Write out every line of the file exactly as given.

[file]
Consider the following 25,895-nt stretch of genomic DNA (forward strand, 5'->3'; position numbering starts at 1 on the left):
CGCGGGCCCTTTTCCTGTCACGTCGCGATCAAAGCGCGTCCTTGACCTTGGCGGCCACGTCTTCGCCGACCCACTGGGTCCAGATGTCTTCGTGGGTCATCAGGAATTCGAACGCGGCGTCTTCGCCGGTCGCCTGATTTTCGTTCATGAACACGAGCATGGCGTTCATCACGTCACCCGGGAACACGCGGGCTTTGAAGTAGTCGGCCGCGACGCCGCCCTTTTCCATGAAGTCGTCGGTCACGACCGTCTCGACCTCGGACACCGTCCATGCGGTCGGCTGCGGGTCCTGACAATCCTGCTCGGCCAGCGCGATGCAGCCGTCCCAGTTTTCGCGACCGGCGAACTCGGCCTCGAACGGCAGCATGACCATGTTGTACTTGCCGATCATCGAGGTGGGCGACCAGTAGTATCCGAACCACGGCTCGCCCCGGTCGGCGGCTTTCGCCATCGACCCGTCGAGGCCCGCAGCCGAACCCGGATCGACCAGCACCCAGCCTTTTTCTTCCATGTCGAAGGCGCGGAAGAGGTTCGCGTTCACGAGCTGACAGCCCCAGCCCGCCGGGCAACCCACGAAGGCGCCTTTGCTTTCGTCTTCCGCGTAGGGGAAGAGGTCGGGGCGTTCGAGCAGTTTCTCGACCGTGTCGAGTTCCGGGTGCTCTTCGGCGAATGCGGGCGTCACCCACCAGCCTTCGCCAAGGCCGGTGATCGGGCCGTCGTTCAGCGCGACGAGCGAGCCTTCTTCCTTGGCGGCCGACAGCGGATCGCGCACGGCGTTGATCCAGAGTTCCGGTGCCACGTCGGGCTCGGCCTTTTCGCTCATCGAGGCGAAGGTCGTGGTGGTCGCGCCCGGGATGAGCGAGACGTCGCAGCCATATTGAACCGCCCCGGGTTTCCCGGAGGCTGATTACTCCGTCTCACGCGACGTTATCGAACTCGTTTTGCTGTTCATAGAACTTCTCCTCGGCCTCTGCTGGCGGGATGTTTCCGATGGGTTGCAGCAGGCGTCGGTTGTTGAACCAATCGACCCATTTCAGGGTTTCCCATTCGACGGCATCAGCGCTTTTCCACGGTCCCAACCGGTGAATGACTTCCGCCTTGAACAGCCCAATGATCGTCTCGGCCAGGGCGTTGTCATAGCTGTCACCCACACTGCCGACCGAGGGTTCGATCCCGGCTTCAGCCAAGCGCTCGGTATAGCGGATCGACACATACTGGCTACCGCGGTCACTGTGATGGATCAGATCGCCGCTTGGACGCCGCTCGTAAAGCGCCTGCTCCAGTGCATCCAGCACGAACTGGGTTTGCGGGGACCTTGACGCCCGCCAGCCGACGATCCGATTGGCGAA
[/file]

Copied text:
Consider the following 25,895-nt stretch of genomic DNA (forward strand, 5'->3'; position numbering starts at 1 on the left):
CGCGGGCCCTTTTCCTGTCACGTCGCGATCAAAGCGCGTCCTTGACCTTGGCGGCCACGTCTTCGCCGACCCACTGGGTCCAGATGTCTTCGTGGGTCATCAGGAATTCGAACGCGGCGTCTTCGCCGGTCGCCTGATTTTCGTTCATGAACACGAGCATGGCGTTCATCACGTCACCCGGGAACACGCGGGCTTTGAAGTAGTCGGCCGCGACGCCGCCCTTTTCCATGAAGTCGTCGGTCACGACCGTCTCGACCTCGGACACCGTCCATGCGGTCGGCTGCGGGTCCTGACAATCCTGCTCGGCCAGCGCGATGCAGCCGTCCCAGTTTTCGCGACCGGCGAACTCGGCCTCGAACGGCAGCATGACCATGTTGTACTTGCCGATCATCGAGGTGGGCGACCAGTAGTATCCGAACCACGGCTCGCCCCGGTCGGCGGCTTTCGCCATCGACCCGTCGAGGCCCGCAGCCGAACCCGGATCGACCAGCACCCAGCCTTTTTCTTCCATGTCGAAGGCGCGGAAGAGGTTCGCGTTCACGAGCTGACAGCCCCAGCCCGCCGGGCAACCCACGAAGGCGCCTTTGCTTTCGTCTTCCGCGTAGGGGAAGAGGTCGGGGCGTTCGAGCAGTTTCTCGACCGTGTCGAGTTCCGGGTGCTCTTCGGCGAATGCGGGCGTCACCCACCAGCCTTCGCCAAGGCCGGTGATCGGGCCGTCGTTCAGCGCGACGAGCGAGCCTTCTTCCTTGGCGGCCGACAGCGGATCGCGCACGGCGTTGATCCAGAGTTCCGGTGCCACGTCGGGCTCGGCCTTTTCGCTCATCGAGGCGAAGGTCGTGGTGGTCGCGCCCGGGATGAGCGAGACGTCGCAGCCATATTGAACCGCCCCGGGTTTCCCGGAGGCTGATTACTCCGTCTCACGCGACGTTATCGAACTCGTTTTGCTGTTCATAGAACTTCTCCTCGGCCTCTGCTGGCGGGATGTTTCCGATGGGTTGCAGCAGGCGTCGGTTGTTGAACCAATCGACCCATTTCAGGGTTTCCCATTCGACGGCATCAGCGCTTTTCCACGGTCCCAACCGGTGAATGACTTCCGCCTTGAACAGCCCAATGATCGTCTCGGCCAGGGCGTTGTCATAGCTGTCACCCACACTGCCGACCGAGGGTTCGATCCCGGCTTCAGCCAAGCGCTCGGTATAGCGGATCGACACATACTGGCTACCGCGGTCACTGTGATGGATCAGATCGCCGCTTGGACGCCGCTCGTAAAGCGCCTGCTCCAGTGCATCCAGCACGAACTGGGTTTGCGGGGACCTTGACGCCCGCCAGCCGACGATCCGATTGGCGAA